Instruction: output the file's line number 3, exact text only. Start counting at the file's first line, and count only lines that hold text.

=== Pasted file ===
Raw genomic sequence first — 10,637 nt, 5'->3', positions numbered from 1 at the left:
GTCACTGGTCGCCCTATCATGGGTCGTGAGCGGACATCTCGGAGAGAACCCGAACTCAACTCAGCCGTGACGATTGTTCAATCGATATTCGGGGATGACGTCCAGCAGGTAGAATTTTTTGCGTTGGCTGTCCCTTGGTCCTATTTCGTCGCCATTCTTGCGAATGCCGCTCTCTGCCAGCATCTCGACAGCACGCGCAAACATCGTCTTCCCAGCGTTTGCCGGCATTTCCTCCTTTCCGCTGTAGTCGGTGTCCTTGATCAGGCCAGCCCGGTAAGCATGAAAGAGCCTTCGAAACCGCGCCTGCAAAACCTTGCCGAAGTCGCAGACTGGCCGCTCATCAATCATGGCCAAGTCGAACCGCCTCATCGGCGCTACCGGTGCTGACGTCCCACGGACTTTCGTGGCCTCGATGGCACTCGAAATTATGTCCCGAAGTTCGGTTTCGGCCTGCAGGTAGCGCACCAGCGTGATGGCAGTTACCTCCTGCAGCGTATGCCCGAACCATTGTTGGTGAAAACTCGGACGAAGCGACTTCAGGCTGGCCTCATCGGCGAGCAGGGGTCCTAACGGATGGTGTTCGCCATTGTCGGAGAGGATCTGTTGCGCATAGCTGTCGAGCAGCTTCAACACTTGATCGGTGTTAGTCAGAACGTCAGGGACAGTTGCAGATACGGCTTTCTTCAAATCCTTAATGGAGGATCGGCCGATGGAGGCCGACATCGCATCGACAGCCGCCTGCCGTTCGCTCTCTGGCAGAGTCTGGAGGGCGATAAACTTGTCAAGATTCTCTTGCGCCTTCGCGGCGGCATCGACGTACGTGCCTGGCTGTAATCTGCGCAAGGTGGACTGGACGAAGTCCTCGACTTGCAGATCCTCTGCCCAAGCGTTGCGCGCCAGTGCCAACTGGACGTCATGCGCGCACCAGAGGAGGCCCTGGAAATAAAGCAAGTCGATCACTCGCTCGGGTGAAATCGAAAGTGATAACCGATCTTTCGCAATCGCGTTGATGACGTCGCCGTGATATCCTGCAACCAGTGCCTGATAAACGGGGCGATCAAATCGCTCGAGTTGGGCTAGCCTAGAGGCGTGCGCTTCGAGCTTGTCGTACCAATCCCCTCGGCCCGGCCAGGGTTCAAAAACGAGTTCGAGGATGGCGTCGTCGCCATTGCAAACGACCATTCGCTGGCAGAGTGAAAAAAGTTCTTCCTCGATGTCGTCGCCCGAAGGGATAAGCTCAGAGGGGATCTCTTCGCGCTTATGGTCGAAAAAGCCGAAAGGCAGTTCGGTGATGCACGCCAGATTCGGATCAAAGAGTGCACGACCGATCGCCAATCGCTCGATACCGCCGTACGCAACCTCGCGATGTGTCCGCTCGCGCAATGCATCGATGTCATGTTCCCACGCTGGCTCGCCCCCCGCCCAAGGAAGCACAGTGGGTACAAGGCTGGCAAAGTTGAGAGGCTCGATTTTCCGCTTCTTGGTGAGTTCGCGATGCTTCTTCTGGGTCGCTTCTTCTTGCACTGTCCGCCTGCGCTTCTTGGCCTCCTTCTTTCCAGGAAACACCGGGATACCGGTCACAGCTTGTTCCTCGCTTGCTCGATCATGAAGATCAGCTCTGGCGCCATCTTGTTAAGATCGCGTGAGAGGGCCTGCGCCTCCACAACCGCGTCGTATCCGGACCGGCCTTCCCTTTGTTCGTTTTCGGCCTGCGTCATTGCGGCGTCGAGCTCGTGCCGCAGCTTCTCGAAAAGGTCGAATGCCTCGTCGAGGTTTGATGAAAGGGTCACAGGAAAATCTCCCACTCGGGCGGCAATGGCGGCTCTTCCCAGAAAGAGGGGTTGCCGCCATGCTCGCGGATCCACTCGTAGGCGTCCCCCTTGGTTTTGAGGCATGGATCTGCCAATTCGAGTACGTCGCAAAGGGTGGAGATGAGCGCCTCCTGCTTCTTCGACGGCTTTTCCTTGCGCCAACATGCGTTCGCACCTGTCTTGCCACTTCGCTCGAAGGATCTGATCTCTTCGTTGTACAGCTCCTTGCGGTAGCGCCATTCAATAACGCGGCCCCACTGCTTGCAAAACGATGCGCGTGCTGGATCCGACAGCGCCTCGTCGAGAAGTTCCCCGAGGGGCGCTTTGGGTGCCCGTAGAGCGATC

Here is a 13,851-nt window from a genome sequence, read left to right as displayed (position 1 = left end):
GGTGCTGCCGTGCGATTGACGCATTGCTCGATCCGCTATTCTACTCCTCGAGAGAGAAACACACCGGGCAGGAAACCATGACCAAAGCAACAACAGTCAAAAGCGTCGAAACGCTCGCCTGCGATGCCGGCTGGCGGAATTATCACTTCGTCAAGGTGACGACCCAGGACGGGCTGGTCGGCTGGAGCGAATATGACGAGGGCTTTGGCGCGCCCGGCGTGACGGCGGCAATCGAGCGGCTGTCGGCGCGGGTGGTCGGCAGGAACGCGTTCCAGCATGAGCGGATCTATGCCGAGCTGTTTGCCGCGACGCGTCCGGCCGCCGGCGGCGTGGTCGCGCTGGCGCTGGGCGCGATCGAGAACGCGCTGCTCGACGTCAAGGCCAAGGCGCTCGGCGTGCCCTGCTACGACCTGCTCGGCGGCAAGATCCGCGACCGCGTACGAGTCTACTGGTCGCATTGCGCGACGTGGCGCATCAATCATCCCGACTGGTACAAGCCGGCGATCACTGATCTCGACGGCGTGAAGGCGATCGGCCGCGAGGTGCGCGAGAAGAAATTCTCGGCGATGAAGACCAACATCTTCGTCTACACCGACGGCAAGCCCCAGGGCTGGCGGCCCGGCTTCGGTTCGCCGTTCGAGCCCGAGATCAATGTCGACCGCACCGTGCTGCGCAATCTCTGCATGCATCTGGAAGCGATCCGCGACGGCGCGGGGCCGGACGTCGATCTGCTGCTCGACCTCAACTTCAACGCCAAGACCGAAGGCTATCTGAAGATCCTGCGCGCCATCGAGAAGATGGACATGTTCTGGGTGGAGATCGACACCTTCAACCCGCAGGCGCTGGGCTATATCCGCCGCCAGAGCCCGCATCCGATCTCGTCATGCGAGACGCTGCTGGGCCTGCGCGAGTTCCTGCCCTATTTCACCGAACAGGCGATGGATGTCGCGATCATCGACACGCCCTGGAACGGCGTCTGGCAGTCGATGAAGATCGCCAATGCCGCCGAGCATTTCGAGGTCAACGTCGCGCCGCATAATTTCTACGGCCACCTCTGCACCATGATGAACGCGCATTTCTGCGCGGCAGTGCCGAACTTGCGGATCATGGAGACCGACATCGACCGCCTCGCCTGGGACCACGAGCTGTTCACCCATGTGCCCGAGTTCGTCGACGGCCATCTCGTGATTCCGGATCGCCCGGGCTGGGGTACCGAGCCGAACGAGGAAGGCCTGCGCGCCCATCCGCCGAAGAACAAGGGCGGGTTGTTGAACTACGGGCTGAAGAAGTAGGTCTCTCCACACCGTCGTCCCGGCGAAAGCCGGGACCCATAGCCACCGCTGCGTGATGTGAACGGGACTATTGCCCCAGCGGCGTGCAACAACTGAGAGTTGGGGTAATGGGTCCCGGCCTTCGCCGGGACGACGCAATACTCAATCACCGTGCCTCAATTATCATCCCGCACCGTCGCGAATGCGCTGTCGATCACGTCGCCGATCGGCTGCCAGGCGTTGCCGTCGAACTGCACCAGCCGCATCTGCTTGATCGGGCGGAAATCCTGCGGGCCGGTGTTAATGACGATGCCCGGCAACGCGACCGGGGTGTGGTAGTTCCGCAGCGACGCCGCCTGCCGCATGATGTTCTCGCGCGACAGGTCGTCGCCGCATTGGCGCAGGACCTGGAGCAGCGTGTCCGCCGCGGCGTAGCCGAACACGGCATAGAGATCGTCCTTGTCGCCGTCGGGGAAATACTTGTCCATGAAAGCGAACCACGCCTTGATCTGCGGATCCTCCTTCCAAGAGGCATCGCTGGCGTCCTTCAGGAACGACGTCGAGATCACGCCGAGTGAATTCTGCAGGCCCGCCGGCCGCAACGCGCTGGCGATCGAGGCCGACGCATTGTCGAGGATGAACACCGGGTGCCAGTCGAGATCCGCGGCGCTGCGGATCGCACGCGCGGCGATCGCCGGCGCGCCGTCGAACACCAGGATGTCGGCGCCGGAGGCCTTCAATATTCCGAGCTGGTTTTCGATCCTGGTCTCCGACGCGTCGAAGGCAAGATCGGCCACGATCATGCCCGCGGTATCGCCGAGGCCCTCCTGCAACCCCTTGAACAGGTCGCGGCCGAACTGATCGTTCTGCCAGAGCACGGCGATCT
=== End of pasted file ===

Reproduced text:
Here is a 13,851-nt window from a genome sequence, read left to right as displayed (position 1 = left end):